TALLAHASSEE, Fla. - Anger has been building since Governor Rick Scott first announced he wanted a five percent pension contribution from state employees who haven’t had a raise in as many years.
It has been 36 years since the state took over all funding of the pension fund. Many see the contributions as a foregone conclusion.
“It seems like the word of the day up here is contributions," said correctional officer Jim Baiardi.
Under the House plan, everyone would pay 3% of their salary. The 3% would take more than $700 million in buying power out of the hands of public employees.
The Senate has a tiered plan:
2% for anyone making $25,000 or less
4% for salaries between $25 and 50,000
6% for anyone making more than $50,000
Even some moderate Republicans balked at the plan during floor debate.
“I’m not to be able to support a budget that balances itself on the backs of our state employees," said Lakeland Republican St. Sen. Paula Dockery.
The budget containing the contribution requirements passed 33 to 6.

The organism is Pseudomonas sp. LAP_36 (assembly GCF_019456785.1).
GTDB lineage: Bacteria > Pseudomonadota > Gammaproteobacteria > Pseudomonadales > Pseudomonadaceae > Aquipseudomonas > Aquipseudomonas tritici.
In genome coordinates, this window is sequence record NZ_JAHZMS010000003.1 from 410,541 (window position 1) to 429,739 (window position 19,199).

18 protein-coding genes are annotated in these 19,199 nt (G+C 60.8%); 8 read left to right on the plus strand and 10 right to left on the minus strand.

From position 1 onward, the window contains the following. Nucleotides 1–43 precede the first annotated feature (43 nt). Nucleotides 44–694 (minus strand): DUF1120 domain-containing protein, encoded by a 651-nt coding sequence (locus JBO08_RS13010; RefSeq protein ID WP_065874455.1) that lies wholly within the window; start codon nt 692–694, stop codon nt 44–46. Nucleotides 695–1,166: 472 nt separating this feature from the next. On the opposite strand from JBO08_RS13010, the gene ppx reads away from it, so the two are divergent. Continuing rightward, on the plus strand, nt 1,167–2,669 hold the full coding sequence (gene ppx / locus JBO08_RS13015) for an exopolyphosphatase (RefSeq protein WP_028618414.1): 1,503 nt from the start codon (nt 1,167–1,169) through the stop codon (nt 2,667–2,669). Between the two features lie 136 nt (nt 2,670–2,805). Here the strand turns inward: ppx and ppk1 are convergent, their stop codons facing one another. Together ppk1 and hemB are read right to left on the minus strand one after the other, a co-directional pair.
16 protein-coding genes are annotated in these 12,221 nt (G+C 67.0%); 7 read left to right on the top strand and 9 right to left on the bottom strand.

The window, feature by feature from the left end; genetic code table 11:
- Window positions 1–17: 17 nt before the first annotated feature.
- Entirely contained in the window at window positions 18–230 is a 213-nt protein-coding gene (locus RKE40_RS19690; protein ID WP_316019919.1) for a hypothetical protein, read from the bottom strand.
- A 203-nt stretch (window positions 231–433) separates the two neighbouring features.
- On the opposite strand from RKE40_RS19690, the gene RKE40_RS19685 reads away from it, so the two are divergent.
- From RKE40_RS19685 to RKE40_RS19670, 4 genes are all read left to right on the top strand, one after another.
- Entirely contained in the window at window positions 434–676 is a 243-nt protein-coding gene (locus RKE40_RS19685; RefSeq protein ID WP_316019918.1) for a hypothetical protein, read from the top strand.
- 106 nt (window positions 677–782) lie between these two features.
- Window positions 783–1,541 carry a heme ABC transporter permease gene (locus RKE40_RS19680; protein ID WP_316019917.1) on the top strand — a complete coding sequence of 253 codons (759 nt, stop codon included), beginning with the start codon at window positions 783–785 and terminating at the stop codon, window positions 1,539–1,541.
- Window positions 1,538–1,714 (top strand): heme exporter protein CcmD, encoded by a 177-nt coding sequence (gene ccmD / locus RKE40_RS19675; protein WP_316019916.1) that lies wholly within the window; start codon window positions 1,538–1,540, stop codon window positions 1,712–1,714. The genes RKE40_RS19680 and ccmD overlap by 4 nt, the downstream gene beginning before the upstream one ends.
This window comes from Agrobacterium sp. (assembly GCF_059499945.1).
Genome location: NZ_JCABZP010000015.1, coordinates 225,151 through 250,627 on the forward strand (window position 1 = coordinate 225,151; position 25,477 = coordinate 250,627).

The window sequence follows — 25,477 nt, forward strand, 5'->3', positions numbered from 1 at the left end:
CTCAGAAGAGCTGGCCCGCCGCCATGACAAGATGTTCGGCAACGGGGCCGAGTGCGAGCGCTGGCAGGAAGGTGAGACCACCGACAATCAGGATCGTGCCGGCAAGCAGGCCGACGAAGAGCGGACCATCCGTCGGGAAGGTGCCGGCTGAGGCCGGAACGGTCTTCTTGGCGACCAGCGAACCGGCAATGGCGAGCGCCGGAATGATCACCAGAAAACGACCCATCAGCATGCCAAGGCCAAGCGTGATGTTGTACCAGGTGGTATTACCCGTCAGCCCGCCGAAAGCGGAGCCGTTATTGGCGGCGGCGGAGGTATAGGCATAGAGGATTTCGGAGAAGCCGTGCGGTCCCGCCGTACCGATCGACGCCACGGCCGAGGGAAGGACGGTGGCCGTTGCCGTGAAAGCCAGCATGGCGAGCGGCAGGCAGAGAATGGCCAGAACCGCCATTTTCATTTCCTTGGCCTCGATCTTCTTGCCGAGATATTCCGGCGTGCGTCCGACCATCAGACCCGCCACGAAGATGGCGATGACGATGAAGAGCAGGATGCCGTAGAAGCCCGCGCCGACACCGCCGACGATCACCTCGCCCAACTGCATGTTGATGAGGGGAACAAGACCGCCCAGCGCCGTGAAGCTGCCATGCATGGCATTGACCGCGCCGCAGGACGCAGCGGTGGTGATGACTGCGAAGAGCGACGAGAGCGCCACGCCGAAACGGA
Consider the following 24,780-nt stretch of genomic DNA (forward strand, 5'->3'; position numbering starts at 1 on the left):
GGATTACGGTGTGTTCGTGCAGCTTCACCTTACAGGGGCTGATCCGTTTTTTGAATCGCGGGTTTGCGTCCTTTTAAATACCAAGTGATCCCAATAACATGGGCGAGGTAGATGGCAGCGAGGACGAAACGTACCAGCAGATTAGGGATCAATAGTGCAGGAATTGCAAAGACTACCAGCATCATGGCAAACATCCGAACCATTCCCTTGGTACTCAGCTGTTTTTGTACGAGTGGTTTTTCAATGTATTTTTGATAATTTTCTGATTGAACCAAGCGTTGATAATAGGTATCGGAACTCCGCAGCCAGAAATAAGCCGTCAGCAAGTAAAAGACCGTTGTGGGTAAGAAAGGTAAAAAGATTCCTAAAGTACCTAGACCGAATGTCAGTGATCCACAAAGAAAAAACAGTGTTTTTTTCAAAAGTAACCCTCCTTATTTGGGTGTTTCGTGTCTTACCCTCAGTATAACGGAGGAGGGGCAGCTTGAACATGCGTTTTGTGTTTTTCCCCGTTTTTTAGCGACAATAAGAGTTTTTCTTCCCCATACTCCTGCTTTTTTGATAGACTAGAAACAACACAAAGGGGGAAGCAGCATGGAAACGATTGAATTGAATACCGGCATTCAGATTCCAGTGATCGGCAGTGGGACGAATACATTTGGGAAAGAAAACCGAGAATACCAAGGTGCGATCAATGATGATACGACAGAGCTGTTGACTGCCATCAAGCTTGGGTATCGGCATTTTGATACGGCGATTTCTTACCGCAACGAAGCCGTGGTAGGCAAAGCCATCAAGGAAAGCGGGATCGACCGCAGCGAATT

What happens next is that House and Senate leaders will spend the next three or four weeks negotiating, trying to decide if the pension contribution is as low as two percent or as high as six percent.
Brevard Republican St. Rep. Ritch Workman has been handling the House plan. For now, he’s not budging on a firm 3%. “Currently, their tiered plan is, I think, more harmful than the three percent across the board."
And while negotiations continue, public employees plan to keep the pressure on.
Opponents of the pension contribution pointed out the state will spend more than 700 million dollars next year buying right of way for roads. That’s enough to cover the cash the pension contribution will bring in.
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